Lessons from Life and Writing
On Lessons from Life and Writing
Right before turning 61, Writer Anne Lamott shares her wisdom on life, truth, family, writing, God, death, and more. I found it particularly poignant and insightful. You might too. Here are a few of my favorites:
- “Life is filled with heartbreaking sweetness, beauty, desperate poverty, floods, babies, and Mozart."
- “Almost everything will work again if you unplug it for a few minutes, including you.”
- “If it's someone else's problem, you probably don’t have the answers anyway. Help is the sunnyside of control.”
- “Try not to compare your insides to other people’s outsides.”
- “You can't save, fix, or save anybody. Radical self care is quantum.”
- “Every single thing that happened to you is yours and you get to tell it.”
- “Families are hard.”
- “Laughter really is carbonated holiness. It gives us back to ourselves.”
- “Death. You will never get over these losses. The person will live again fully in your hearts. Death is as sacred as birth.”
- “When all is said and done, we’re all really just walking each other home.”
Hear the rest at TED.
On Advice From a Founder
This week, we’re focusing on reflection. This recent piece by Threadless CEO, Jake Nickell, really resonated with me. Many of you are in the transition stage from college to career. Some of you will switch jobs many different times, some of you will start your own companies. Each of your journeys are unique and special. Respect your own journey. “Don't worry about figuring out your purpose super early in your life or career, but always be on the lookout for it.” I, along with the team at Experience Lab, are here to support you as you look for your passion and purpose. LInkedin.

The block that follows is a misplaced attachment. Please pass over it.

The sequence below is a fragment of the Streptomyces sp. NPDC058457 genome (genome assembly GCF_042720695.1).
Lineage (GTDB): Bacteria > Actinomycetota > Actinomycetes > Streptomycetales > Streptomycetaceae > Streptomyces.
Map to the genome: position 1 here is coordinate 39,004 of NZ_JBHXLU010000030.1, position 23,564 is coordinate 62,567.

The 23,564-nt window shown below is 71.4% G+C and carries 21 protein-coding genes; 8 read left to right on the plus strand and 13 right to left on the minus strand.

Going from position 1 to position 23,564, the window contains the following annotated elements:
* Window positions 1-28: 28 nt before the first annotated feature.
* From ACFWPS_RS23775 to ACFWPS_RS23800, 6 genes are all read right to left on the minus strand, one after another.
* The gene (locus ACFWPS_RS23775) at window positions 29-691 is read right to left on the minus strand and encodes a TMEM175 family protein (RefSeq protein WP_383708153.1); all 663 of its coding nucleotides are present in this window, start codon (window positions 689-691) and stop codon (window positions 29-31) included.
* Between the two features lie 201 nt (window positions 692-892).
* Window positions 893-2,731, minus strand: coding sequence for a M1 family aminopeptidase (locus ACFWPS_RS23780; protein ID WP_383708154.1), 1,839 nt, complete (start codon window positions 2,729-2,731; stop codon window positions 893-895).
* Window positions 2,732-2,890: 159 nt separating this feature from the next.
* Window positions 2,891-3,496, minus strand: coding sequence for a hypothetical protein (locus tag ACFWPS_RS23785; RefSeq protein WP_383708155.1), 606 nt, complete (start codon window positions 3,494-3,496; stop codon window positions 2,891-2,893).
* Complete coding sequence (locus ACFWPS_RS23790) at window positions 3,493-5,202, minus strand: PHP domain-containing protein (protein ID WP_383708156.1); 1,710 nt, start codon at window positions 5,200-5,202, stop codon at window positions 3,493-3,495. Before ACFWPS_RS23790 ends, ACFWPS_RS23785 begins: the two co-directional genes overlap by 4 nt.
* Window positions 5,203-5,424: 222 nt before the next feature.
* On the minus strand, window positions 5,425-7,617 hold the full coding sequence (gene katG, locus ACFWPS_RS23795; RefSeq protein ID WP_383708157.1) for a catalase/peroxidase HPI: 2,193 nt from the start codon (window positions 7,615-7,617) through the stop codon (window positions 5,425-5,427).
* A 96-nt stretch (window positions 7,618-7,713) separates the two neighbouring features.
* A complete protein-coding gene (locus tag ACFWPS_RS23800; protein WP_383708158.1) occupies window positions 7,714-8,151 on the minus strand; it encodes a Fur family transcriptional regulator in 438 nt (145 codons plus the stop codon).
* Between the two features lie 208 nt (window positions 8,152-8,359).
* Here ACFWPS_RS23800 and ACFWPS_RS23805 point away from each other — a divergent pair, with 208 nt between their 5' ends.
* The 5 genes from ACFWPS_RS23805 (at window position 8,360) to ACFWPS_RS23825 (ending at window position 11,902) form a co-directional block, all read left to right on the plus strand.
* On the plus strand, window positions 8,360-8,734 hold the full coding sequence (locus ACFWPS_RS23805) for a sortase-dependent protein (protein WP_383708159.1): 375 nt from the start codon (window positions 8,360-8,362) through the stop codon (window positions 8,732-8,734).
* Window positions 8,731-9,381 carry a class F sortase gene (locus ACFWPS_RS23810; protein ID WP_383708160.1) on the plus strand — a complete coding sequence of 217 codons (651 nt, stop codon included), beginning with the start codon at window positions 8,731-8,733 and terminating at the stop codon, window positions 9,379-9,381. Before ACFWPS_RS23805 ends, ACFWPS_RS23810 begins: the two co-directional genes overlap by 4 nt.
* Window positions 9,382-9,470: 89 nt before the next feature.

On the Limits of Friendship
In this piece of the Ethicist by the NYTimes, a white reader writes of her confliction on whether she should remain friends with her long-time white friend who voices racist beliefs and who does not support the BLM movement. Kwame Appiah responds that “perfect friendships” are rare, as it is shared between individuals “who are good and alike in virtue.” He also notes that many of us can and do maintain close friendships with people who share dissonant views from us. But in cases like this, “what most effectively discourages the expression of backward views isn’t rational argument but social sanction.” If the friend sees that her racist views are not tolerated by her friends, she might be more incentivized to reflect on them, out of fear of losing her friends. Have you experienced a similar dilemma in your friend group? Give this a read and you might gain some insights. NYTimes.